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FDA is changing how manufacturers determine whether a cleared device requires a new clearance. Device industry lobbying group would like things to remain the same.
June 13, 2013
3 Min Read
The FDA is scheduled to deliver information to Congress in January on how to change the guidance to medical device companies with respect to whether modifications to a cleared device would require a new 510(k) application.
The issue is contentious because what constitutes a big enough change to warrant a new 510(k) application is viewed differently by the agency and the industry. FDA is holding a public meeting Thursday to gather input before it issues a final guidance document.
But on Wednesday, in advance of the meeting, AdvaMed issued a white paper and held a conference call with reporters with an overarching message: changing the way things have been done is not good. Representatives from two member companies, who participated in developing the white paper, also joined the call.
"We believe that the FDA holds a rich and robust regulatory legacy from which to draw," said Tamima Itani, Vice President, Global Regulatory Affairs at Boston Scientific, on the call, referring mainly to a 1997 document in which FDA formalized the requirements for when a new 510(k) would be needed. "The 1997 guidance document has been in existence and used for over 16 years now, providing manufacturers with a consistent, predictable tool to assist their assessment of when submissions are needed for device changes.
Itani added that in developing the white paper, AdvaMed conducted a comprehensive analysis of past documents noting that the review "did not reveal any systemic public health issue or systemic compliance issues that would indicate that the current issue is not robust or does not work.
The issue goes back to 2011 when the FDA issued a proposed revision to the 1997 guidance document for when a change to a cleared medical device would require the manufacturer to file for a premarket notification or a 510(k).
"It appeared to lower the threshold as to when a change resulted in a need for a new 510(k) submission," said Janet Trunzo, AdvaMed's senior executive vice president, Technology and Regulatory Affairs, on the call Wednesday. "It had the potential to triple the number of 510(k) submissions that the FDA receives. It also shifted the decision making from the company to the reviewer."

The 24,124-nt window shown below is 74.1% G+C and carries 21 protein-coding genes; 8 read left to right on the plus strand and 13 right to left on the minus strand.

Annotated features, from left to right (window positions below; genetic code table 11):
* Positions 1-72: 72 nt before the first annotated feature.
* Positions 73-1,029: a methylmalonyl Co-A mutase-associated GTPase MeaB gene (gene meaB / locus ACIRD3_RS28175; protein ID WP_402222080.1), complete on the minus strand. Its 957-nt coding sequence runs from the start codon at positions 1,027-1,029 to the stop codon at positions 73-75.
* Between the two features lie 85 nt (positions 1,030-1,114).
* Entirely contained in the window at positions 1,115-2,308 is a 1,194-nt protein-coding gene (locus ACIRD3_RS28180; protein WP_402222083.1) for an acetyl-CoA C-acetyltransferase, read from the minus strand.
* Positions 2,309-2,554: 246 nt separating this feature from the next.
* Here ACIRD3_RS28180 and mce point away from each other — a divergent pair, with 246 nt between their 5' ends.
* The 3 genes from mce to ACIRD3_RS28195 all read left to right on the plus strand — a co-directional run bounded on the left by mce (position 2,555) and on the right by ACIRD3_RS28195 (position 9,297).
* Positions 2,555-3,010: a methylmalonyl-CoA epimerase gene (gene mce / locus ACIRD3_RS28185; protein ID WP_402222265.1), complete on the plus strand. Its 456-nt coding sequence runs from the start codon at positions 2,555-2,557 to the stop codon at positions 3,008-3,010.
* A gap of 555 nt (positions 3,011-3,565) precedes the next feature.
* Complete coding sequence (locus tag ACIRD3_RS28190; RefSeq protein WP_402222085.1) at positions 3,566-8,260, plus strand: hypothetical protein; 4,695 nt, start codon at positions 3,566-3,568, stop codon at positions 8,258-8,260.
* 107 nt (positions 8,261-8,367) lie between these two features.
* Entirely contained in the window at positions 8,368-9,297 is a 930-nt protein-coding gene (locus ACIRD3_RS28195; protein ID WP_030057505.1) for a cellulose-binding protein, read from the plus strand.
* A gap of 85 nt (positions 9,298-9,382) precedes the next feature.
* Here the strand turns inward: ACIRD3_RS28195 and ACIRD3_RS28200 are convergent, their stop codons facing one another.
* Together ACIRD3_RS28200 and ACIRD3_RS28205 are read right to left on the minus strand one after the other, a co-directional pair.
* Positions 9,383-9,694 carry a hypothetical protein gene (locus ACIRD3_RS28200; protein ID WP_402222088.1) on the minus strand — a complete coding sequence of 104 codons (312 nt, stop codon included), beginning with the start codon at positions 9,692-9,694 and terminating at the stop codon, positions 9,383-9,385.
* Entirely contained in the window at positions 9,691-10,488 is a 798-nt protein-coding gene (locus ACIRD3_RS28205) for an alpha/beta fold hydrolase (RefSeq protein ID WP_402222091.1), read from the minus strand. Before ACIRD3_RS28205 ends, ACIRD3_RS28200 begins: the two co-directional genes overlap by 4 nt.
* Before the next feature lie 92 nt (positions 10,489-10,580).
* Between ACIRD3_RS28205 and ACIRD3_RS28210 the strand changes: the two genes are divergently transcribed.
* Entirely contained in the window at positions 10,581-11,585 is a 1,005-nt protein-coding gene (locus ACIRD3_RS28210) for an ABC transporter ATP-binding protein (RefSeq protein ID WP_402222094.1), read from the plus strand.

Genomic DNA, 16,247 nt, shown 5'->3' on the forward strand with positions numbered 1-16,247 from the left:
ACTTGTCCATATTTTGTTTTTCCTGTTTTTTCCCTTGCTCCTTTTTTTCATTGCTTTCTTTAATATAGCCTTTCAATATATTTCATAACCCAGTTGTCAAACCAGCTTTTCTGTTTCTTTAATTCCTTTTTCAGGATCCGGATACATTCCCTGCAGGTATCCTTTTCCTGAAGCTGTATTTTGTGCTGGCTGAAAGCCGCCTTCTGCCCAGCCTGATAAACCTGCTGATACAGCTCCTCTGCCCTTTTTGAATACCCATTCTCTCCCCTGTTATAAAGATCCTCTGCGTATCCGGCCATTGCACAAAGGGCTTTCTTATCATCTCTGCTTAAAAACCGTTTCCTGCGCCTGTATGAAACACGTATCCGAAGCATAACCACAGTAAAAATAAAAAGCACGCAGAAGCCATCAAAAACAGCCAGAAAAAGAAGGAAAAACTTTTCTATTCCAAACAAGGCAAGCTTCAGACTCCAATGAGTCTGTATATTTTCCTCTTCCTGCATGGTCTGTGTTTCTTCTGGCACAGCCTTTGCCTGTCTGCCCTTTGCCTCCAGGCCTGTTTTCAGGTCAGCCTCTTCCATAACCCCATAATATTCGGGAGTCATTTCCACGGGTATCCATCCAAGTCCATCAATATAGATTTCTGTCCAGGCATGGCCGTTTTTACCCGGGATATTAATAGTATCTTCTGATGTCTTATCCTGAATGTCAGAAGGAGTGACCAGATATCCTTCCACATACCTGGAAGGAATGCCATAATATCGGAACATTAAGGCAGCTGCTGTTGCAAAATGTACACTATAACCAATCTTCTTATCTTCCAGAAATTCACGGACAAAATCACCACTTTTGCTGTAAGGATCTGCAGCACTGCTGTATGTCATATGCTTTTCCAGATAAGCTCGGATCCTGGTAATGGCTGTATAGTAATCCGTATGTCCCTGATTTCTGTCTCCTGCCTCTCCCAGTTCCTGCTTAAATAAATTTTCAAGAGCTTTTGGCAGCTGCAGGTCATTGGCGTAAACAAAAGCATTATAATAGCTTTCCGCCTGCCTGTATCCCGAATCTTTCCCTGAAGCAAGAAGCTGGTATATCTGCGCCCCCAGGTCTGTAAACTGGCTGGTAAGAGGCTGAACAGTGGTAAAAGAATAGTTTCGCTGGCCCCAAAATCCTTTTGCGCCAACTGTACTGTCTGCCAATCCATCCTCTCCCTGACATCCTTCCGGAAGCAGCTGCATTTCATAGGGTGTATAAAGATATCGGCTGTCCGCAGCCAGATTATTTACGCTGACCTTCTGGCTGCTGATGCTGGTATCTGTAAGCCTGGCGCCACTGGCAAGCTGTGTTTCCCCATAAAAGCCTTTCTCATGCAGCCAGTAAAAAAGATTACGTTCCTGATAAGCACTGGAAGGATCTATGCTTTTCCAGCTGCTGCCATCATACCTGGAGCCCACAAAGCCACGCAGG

Ultimately, FDA withdrew the draft regulation and reinstated the 1997 modifications guidance document, Trunzo said. But changes are coming nevertheless because of a Congressional requirement for FDA to revise the current 510(k) modification policy.
Given that change is inevitable, AdvaMed provided the following recommendations to the FDA hoping that they are incorporated in the final guidance document. As explained by Danelle Miller, Legal Counsel, Global Quality and Regulatory Affairs, Roche Diagnostics, they are:
Add an explicit requirement in the final document that when a change is made to a specification, a method, a procedure of a cleared device, a manufacturer should evaluate the change under the established procedures to determine if a submission of a 510(k) is needed.
To require manufacturers to retain records of these evaluations and the results that would help the FDA to inspect the records during routine inspections. This exists in the current document but can be strengthened, Miller said.
Add an explicit requirement in the final document such that manufacturers leverage existing quality system procedures that ensure changes to the device design are reviewed, validated, verified as appropriate, and approved
Decisions related to “significantly affecting safety and effectiveness” be based on the results of validation (or verification testing when applicable) undertaken in compliance with the QSR (quality systems regulation."
-- By Arundhati Parmar, Senior Editor, MD+DI
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